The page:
Monday, July 30, 2012

On the Road Again

This is the fourth time I have moved in the last two years.  That's not counting the packing up and storing of all my stuff at the end of each academic year at Smith, and the subsequent unpacking into a different room the following fall.   I'm so unbelievably, down-to-my-bones tired of moving.  I'm tired of finding boxes, of cramming everything I own into them, of tape getting stuck, of losing my marbles over how to get everything done, of paying exorbitant amounts of money for moving help and U-Haul trucks, of signing new leases, of breaking old leases, and of never feeling at home.  I'm tired of it all.

I know that this is what being in your twenties is supposed to be about, on some level: being unmoored, portable, and (relatively) spontaneous, given that I am unattached, unmarried, childless.  I certainly wouldn't argue that moving a family of five is more difficult than moving myself, a friend, and two unruly cats, but I still crave stability.  I want to be able to attach things to the walls without Command strips because I don't have to worry about getting a security deposit back in six months or a year.  I want to actually unpack things, instead of just stowing overstuffed plastic totes under my bed or in a closet, because I'll just have to pack it up again, anyway.  I want to be able to give someone my address without the caveat that by the time they send something, most likely I won't be there anymore so they should probably send it to my parents' house instead.

All of which leaves me with a wary sense of excitement and tentative relief at the prospect of where I will land on this move.  After all, the first floor of a cute little Victorian house on the outskirts of New Haven will be home to me for at least the next three years.  I can settle in there, I hope.  I can set up my printer, I can find a place for my Crock-Pot, I can maybe even start going to the dentist twice a year, like you're supposed to do when you live in one place long enough to keep appointments like that.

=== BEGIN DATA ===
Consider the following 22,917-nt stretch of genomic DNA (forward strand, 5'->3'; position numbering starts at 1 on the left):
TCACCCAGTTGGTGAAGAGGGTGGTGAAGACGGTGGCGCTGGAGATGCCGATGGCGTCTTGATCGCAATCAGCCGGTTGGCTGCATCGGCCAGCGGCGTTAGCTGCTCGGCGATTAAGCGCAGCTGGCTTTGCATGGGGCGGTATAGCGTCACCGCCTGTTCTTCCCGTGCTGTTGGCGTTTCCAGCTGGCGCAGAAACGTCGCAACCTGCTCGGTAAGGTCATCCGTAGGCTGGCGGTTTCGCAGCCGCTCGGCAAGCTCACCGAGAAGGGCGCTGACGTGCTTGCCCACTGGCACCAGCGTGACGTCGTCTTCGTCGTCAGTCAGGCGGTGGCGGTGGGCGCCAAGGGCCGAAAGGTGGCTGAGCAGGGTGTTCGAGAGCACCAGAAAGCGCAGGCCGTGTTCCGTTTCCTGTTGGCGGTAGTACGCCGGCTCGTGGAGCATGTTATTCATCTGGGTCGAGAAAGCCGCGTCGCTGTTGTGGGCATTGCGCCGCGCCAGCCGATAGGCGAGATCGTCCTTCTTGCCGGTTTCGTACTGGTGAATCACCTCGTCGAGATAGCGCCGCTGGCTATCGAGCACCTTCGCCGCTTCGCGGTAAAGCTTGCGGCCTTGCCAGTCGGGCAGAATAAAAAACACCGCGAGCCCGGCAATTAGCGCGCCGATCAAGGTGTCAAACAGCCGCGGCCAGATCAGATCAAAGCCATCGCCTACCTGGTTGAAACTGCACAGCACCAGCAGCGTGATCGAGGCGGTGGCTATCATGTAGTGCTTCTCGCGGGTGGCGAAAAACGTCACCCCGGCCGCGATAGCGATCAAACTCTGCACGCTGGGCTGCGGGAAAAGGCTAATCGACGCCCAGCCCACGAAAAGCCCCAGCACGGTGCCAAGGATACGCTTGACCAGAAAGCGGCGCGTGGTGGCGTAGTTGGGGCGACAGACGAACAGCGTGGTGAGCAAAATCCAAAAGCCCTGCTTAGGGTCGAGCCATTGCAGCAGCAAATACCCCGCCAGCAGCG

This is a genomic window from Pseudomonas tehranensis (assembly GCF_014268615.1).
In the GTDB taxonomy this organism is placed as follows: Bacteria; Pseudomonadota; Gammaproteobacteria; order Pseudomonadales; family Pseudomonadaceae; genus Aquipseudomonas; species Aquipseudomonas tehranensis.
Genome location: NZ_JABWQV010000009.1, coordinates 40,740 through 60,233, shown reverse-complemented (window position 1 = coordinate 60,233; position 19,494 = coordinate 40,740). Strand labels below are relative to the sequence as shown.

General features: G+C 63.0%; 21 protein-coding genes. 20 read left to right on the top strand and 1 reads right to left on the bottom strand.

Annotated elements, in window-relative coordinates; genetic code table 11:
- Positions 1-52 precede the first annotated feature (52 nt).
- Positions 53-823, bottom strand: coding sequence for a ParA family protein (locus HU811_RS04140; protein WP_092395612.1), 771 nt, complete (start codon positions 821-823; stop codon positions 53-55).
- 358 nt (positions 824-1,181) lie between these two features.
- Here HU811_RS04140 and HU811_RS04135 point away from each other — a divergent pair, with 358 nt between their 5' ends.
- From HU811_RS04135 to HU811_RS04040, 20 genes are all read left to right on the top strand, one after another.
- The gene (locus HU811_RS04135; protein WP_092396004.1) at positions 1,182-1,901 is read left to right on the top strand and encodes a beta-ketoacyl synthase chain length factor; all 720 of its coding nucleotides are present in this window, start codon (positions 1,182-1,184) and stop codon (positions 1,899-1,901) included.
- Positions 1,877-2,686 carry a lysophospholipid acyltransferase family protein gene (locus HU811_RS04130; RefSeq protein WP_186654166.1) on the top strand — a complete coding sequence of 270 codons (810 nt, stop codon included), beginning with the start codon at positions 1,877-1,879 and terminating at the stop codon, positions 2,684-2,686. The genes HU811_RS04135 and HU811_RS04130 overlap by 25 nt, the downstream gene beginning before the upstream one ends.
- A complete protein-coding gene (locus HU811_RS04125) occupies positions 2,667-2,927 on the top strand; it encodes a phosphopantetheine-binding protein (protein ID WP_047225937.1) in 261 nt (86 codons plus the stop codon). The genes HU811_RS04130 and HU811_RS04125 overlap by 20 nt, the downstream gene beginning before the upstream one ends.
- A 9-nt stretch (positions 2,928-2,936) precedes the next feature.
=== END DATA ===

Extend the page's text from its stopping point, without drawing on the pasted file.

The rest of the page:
And really, I know there are worse things.  I really do.  I know that even setting aside the horrendous troubles of the world at large and other people's pains that I'll never try to compete with, I myself have gone through a hell of a lot worse than moving.  I know that.  But when I stand in the kitchen, here, and remember how sad and desperate I was when I moved in, and I remember all the times I've cried on this here floor, and I take a bite of the lunch I just made out of things I'm trying to use up in the kitchen so I don't have to pack them (i.e., rice with eggs and Sriracha sauce) and the rice has the nerve to be undercooked because I can get into Yale and I can't cook rice, what the hell is wrong with me and I start to cry, again - it just seems like a bit much.

In a few days, this will all be over, I tell myself.  You just have to keep pushing to get through the next few days.  Put everything in a box.  Don't worry about it not being organized, just label it so you know.  (This is how you end up with boxes with labels like BEDSIDE LAMP, TUCKER TREATS, WEDDING DRESS, HUMIDIFIER, WAX PAPER.)  Keep taping up boxes until it's done.  Try to sleep a bit, then go pick up the moving truck.  Drive.  Don't think about how scary it is that you're driving a 20-foot long vehicle, alone.  Just drive.  Move things into house.  Hope the moving men speak English.  Return scary huge truck.  Go back to the yellow house that is now home.  Collapse.  Get up again.  Commence unpacking.  Find a place for everything.  Make your bed, and if necessary, bury your head in your pillow that smells like your shampoo and Tucker's sweet fur, and the old t-shirt you sleep in.  Cry again, if you must.  Then get up and keep going.  Because it will work out, I tell myself.  It has to.



This makes me want to give you a hug and send you a rice cooker. (I can't cook rice, either.)

I can get tired just thinking about moving. And just yesterday I unpacked one of those wackily-labeled boxes. It included, among other things, leftover supplies from Westley's home birth and about 12 pairs of ratty thong underwear.

I'm sending you lots of good moving vibes. And I hope you get settled—REALLY settled—in your new place soon.

Anonymous said...

I completely understand how you feel. I hate moving and have also moved four times in two years...and I've been at my place for over a year now and there are still a few unpacked boxes! Change is hard, but you'll get through it. You need to get some good take out and deserve it!